It has been recognized for the past century that copper deposits, in common with those of many other metals, are heterogeneously concentrated in Earth’s upper crust, resulting in areally restricted copper provinces that were generated during several discrete metallogenic epochs over time intervals of up to several hundred million years. Various segments of circum-Pacific magmatic arcs, for example, have total contained copper contents that differ by two orders of magnitude. Each metallogenic epoch introduced its own deposit type(s), of which porphyry copper (and related skarn), followed by sediment-hosted stratiform copper and then iron oxide copper-gold (IOCG), are globally preeminent. Nonetheless, genesis of the copper provinces remains somewhat enigmatic and a topic of ongoing debate.
A variety of deposit-scale geometric and geologic features and factors strongly influence the size and/or grade of porphyry copper, sediment-hosted stratiform copper, and/or IOCG deposits. For example, development of major porphyry copper deposits/districts is favored by the presence of clustered alteration-mineralization centers, mafic or massive carbonate host rocks, voluminous magmatic-hydrothermal breccias, low sulfidation-state core zones conducive to copper deposition as bornite ± digenite, hypogene and supergene sulfide enrichment, and mineralized skarn formation, coupled with lack of serious dilution by late, low-grade porphyry intrusions and breccias. Furthermore, the copper endowment of all deposit types undoubtedly benefits from optimization of the ore-forming processes involved.
Tectonic setting also plays a fundamental role in copper metallogeny. Contractional tectonomagmatic belts, created by flat-slab subduction or, less commonly, arc-continent collision and characterized by crustal thickening and high rates of uplift and exhumation, appear to host most large, high-grade hypogene porphyry copper deposits. Such mature arc crust also undergoes mafic magma input during porphyry copper formation. The premier sediment-hosted stratiform copper provinces were formed in cratonic or hinterland extensional sedimentary basins that subsequently underwent tectonic inversion. The IOCG deposits were generated in association with extension/transtension and felsic intrusions, the latter apparently triggered by deep-seated mafic magmas in either intracratonic or subduction settings. The radically different exhumation rates characteristic of these various tectonic settings account well for the secular distribution of copper deposit types, in particular the youthfulness of most porphyry relative to sediment-hosted stratiform and IOCG deposits. Notwithstanding the importance of these deposit-scale geologic, regional tectonic, and erosion-rate criteria for effective copper deposit formation and preservation, they seem inadequate to explain the localization of premier copper provinces, such as the central Andes, southwestern North America, and Central African Copperbelt, in which different deposit types were generated during several discrete epochs. By the same token, the paucity of copper mineralization in some apparently similar geologic settings elsewhere also remains unexplained.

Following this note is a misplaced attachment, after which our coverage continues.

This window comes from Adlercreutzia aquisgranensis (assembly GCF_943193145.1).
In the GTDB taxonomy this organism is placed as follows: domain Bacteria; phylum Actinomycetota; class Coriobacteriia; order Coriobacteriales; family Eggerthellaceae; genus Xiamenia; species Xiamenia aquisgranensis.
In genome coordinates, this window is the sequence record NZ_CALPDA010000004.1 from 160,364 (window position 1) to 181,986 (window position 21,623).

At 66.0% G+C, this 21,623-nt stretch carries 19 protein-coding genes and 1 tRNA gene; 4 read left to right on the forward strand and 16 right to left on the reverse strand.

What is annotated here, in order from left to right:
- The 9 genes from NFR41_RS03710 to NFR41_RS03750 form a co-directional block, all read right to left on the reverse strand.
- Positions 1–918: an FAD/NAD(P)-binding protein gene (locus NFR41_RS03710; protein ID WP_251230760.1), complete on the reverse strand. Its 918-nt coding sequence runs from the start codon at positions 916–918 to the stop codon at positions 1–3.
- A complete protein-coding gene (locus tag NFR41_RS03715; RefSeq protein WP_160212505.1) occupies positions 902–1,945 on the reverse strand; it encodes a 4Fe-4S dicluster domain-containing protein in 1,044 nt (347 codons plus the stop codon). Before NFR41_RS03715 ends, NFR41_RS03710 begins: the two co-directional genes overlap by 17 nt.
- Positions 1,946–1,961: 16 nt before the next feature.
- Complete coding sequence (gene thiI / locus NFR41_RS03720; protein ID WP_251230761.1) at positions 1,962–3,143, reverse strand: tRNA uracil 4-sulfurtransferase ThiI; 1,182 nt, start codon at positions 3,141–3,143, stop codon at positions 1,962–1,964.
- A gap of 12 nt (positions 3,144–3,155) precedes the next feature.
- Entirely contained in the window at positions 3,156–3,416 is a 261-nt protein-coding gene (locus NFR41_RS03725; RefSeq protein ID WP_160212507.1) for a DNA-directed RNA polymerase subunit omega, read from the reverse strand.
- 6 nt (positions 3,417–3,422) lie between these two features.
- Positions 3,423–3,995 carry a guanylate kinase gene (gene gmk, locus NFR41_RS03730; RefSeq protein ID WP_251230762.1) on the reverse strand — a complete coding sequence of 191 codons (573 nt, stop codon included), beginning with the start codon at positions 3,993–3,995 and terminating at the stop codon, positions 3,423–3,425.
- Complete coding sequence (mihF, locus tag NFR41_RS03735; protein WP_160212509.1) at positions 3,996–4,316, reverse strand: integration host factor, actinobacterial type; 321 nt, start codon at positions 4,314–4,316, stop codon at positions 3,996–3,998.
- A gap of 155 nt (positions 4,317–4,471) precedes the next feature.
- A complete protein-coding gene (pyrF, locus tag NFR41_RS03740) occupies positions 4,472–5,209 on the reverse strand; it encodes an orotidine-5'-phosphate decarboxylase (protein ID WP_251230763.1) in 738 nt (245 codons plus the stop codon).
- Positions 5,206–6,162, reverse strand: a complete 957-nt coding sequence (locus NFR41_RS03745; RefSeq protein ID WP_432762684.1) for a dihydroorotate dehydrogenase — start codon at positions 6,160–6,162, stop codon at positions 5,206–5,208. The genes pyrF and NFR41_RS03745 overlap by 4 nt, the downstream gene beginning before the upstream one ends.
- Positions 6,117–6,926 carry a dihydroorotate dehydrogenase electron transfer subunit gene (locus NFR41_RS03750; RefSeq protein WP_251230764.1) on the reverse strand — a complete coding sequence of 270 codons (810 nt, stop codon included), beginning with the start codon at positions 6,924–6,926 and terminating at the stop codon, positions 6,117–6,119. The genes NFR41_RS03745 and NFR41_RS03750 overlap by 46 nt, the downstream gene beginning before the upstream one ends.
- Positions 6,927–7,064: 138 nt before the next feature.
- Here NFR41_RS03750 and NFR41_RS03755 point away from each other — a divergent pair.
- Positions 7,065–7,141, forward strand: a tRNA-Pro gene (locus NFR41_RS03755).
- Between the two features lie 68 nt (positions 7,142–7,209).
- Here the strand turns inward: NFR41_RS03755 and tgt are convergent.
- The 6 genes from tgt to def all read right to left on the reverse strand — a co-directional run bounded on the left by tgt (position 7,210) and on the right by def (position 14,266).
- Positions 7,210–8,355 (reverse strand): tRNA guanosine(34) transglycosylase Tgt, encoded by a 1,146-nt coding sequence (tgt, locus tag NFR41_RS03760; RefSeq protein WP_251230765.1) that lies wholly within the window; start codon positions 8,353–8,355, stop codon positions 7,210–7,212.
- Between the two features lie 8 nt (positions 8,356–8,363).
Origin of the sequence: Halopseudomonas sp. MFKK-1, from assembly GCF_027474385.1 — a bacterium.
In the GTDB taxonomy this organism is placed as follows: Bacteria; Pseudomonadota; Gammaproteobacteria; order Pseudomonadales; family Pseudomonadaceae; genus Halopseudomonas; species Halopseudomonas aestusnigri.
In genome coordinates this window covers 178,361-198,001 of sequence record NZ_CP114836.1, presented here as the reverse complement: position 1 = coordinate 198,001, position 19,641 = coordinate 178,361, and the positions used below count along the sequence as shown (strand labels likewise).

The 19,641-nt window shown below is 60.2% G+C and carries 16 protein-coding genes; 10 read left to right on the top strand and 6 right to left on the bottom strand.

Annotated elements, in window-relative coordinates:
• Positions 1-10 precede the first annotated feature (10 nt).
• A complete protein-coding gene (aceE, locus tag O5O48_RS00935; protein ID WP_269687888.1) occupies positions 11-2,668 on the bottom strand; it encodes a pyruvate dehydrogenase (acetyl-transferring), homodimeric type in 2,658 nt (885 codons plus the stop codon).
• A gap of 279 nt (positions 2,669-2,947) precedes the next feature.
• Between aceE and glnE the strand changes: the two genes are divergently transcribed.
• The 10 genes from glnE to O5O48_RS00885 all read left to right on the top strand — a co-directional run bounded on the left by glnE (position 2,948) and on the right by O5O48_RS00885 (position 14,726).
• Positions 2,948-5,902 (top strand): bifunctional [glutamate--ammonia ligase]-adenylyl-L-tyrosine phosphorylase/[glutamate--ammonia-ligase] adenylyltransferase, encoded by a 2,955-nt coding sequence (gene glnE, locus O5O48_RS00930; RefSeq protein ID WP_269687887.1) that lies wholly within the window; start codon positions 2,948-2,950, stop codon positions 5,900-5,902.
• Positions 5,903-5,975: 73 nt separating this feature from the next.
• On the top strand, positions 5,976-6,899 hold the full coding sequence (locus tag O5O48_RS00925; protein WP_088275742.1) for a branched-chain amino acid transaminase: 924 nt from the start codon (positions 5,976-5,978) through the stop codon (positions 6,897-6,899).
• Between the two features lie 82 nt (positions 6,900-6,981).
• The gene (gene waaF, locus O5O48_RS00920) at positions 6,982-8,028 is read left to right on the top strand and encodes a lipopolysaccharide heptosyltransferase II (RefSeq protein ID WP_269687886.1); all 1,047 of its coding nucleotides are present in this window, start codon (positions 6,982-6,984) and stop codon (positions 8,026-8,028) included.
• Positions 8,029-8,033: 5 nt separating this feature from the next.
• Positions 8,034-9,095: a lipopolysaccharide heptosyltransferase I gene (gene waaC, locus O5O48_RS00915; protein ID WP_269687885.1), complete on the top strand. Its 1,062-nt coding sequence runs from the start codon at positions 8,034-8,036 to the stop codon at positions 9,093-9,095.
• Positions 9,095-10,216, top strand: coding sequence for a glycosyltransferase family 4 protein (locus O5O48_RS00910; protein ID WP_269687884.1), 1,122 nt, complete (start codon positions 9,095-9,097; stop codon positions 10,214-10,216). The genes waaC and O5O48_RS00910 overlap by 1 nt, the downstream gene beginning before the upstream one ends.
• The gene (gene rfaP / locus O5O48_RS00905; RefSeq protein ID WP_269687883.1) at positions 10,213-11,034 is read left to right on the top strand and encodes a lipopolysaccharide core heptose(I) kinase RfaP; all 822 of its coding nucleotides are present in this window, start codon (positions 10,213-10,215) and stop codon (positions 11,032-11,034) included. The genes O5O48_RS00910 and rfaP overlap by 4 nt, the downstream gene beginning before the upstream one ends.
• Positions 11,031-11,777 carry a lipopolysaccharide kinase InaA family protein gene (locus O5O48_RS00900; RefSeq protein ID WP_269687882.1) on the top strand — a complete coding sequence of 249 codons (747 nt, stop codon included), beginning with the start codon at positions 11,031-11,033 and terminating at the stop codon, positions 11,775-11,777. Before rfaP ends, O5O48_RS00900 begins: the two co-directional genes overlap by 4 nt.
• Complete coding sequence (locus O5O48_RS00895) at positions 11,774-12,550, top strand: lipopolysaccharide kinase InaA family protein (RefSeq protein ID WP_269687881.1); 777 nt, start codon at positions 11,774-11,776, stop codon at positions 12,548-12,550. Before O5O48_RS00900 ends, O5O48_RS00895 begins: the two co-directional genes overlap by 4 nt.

It is proposed here that major copper provinces occur where restricted segments of the lithosphere were predisposed to upper-crustal copper concentration throughout long intervals of Earth history. This predisposition was most likely gained during oxidation and copper introduction by subduction-derived fluids, containing metals and volatiles extracted from hydrated basalts and sediments in downgoing slabs. As a result, superjacent lithospheric mantle and lowermost crust were metasomatized as well as gaining cupriferous sulfide-bearing cumulates during magmatic differentiation—processes that rendered them fertile for tapping during subsequent subduction-or, uncommonly, intraplate extension-related magmatic events to generate porphyry copper and IOCG districts or belts. The fertile lithosphere beneath some accretionary orogens became incorporated during earlier collisional events, commonly during Precambrian times. Relatively oxidized crustal profiles—as opposed to those dominated by reduced, sedimentary material—are also required for effective formation of all major copper deposits. Large sedimentary basins underlain by or adjoining oxidized and potentially copper-anomalous crust and filled initially by immature redbed strata containing magmatic arc-derived detritus provide optimal sites for large-scale, sediment-hosted stratiform copper mineralization. Translithospheric fault zones, acting as giant plumbing systems, commonly played a key role in localizing all types of major copper deposits, districts, and belts. These proposals address the long-debated concept of metal inheritance in terms of the fundamental role played by subduction-metasomatized mantle lithosphere and lowermost crust in global copper metallogeny.